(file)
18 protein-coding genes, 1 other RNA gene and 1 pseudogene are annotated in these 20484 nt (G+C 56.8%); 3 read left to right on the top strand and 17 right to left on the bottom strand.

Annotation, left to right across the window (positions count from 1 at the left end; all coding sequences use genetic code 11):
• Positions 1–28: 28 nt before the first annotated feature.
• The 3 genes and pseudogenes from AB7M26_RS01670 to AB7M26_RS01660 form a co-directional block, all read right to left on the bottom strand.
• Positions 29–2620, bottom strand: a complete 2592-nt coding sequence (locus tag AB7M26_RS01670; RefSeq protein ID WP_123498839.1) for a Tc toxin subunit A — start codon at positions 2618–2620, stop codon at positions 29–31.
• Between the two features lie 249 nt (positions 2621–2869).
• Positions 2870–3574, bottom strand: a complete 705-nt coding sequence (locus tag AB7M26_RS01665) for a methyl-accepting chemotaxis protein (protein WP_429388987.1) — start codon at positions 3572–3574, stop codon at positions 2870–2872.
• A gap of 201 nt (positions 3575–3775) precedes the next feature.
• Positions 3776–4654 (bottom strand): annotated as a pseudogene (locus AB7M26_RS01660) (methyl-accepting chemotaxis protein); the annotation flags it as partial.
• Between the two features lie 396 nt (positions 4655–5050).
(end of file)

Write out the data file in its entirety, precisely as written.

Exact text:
18 protein-coding genes, 1 other RNA gene and 1 pseudogene are annotated in these 20484 nt (G+C 56.8%); 3 read left to right on the top strand and 17 right to left on the bottom strand.

Annotation, left to right across the window (positions count from 1 at the left end; all coding sequences use genetic code 11):
• Positions 1–28: 28 nt before the first annotated feature.
• The 3 genes and pseudogenes from AB7M26_RS01670 to AB7M26_RS01660 form a co-directional block, all read right to left on the bottom strand.
• Positions 29–2620, bottom strand: a complete 2592-nt coding sequence (locus tag AB7M26_RS01670; RefSeq protein ID WP_123498839.1) for a Tc toxin subunit A — start codon at positions 2618–2620, stop codon at positions 29–31.
• Between the two features lie 249 nt (positions 2621–2869).
• Positions 2870–3574, bottom strand: a complete 705-nt coding sequence (locus tag AB7M26_RS01665) for a methyl-accepting chemotaxis protein (protein WP_429388987.1) — start codon at positions 3572–3574, stop codon at positions 2870–2872.
• A gap of 201 nt (positions 3575–3775) precedes the next feature.
• Positions 3776–4654 (bottom strand): annotated as a pseudogene (locus AB7M26_RS01660) (methyl-accepting chemotaxis protein); the annotation flags it as partial.
• Between the two features lie 396 nt (positions 4655–5050).